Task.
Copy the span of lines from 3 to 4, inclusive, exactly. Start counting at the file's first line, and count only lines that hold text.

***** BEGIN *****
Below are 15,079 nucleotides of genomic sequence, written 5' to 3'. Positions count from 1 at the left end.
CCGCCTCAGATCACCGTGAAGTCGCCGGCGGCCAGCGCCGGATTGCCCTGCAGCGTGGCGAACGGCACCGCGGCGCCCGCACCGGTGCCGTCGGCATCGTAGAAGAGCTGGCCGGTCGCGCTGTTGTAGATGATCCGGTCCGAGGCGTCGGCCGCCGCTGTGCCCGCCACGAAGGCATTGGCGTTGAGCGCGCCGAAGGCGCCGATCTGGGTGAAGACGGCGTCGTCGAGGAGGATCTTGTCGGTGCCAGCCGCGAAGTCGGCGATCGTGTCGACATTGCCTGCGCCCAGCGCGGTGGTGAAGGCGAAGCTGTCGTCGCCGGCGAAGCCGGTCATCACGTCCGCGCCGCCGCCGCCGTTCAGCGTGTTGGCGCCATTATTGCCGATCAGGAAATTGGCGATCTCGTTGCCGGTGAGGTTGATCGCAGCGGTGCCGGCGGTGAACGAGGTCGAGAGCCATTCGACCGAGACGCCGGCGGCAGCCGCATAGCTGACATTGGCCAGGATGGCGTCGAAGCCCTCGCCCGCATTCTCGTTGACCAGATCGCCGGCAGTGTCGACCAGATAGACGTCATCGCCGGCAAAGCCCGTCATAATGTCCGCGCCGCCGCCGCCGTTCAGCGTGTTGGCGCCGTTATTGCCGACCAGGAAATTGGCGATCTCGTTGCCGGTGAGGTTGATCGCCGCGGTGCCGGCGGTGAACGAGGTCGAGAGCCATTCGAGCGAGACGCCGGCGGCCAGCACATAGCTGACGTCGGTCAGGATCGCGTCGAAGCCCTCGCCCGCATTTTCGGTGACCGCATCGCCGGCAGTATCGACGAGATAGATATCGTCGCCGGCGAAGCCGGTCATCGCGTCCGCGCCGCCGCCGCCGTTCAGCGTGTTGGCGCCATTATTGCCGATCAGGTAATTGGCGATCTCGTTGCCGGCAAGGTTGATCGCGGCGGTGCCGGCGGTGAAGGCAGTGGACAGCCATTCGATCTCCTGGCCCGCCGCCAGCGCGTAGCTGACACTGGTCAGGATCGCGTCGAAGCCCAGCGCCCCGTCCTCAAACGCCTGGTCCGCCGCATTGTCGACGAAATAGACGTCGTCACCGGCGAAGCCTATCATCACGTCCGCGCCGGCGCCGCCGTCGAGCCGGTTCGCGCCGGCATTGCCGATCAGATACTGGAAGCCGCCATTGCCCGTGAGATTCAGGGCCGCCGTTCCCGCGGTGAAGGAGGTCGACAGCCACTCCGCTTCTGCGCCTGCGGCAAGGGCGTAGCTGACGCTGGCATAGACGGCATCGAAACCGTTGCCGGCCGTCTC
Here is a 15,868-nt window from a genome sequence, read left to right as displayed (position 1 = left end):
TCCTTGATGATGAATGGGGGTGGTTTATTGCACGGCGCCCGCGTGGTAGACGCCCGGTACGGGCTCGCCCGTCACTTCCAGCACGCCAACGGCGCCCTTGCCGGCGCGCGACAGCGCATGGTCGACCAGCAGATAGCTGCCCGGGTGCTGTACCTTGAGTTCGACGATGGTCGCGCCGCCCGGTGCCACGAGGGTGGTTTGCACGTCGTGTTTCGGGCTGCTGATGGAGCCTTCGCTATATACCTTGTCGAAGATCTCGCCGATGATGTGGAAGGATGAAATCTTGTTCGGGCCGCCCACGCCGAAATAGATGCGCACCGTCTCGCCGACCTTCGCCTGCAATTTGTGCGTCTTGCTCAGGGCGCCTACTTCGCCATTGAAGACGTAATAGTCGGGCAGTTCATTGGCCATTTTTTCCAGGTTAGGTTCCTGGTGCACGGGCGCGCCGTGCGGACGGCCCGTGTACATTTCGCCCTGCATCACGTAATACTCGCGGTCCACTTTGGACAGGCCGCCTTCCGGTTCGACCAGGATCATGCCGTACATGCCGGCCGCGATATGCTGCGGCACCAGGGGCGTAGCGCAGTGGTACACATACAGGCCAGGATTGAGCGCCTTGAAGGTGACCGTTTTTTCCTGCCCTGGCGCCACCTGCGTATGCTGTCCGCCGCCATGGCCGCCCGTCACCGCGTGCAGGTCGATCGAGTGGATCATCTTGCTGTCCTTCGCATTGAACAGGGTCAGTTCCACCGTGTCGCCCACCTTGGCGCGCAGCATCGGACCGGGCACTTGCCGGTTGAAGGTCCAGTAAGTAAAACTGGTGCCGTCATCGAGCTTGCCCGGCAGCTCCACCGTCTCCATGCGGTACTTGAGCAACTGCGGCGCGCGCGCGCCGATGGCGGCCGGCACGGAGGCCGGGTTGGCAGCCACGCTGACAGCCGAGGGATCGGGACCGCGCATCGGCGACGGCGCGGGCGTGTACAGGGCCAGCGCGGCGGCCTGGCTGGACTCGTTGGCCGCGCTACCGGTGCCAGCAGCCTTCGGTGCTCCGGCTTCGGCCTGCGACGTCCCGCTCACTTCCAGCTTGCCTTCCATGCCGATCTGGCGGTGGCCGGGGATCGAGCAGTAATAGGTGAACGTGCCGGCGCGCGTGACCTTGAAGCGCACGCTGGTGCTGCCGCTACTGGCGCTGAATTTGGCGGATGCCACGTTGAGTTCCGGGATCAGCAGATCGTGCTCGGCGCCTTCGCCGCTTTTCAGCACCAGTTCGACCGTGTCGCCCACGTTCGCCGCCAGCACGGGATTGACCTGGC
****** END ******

Here is a 15,868-nt window from a genome sequence, read left to right as displayed (position 1 = left end):
TCCTTGATGATGAATGGGGGTGGTTTATTGCACGGCGCCCGCGTGGTAGACGCCCGGTACGGGCTCGCCCGTCACTTCCAGCACGCCAACGGCGCCCTTGCCGGCGCGCGACAGCGCATGGTCGACCAGCAGATAGCTGCCCGGGTGCTGTACCTTGAGTTCGACGATGGTCGCGCCGCCCGGTGCCACGAGGGTGGTTTGCACGTCGTGTTTCGGGCTGCTGATGGAGCCTTCGCTATATACCTTGTCGAAGATCTCGCCGATGATGTGGAAGGATGAAATCTTGTTCGGGCCGCCCACGCCGAAATAGATGCGCACCGTCTCGCCGACCTTCGCCTGCAATTTGTGCGTCTTGCTCAGGGCGCCTACTTCGCCATTGAAGACGTAATAGTCGGGCAGTTCATTGGCCATTTTTTCCAGGTTAGGTTCCTGGTGCACGGGCGCGCCGTGCGGACGGCCCGTGTACATTTCGCCCTGCATCACGTAATACTCGCGGTCCACTTTGGACAGGCCGCCTTCCGGTTCGACCAGGATCATGCCGTACATGCCGGCCGCGATATGCTGCGGCACCAGGGGCGTAGCGCAGTGGTACACATACAGGCCAGGATTGAGCGCCTTGAAGGTGACCGTTTTTTCCTGCCCTGGCGCCACCTGCGTATGCTGTCCGCCGCCATGGCCGCCCGTCACCGCGTGCAGGTCGATCGAGTGGATCATCTTGCTGTCCTTCGCATTGAACAGGGTCAGTTCCACCGTGTCGCCCACCTTGGCGCGCAGCATCGGACCGGGCACTTGCCGGTTGAAGGTCCAGTAAGTAAAACTGGTGCCGTCATCGAGCTTGCCCGGCAGCTCCACCGTCTCCATGCGGTACTTGAGCAACTGCGGCGCGCGCGCGCCGATGGCGGCCGGCACGGAGGCCGGGTTGGCAGCCACGCTGACAGCCGAGGGATCGGGACCGCGCATCGGCGACGGCGCGGGCGTGTACAGGGCCAGCGCGGCGGCCTGGCTGGACTCGTTGGCCGCGCTACCGGTGCCAGCAGCCTTCGGTGCTCCGGCTTCGGCCTGCGACGTCCCGCTCACTTCCAGCTTGCCTTCCATGCCGATCTGGCGGTGGCCGGGGATCGAGCAGTAATAGGTGAACGTGCCGGCGCGCGTGACCTTGAAGCGCACGCTGGTGCTGCCGCTACTGGCGCTGAATTTGGCGGATGCCACGTTGAGTTCCGGGATCAGCAGATCGTGCTCGGCGCCTTCGCCGCTTTTCAGCACCAGTTCGACCGTGTCGCCCACGTTCGCCGCCAGCACGGGATTGACCTGGC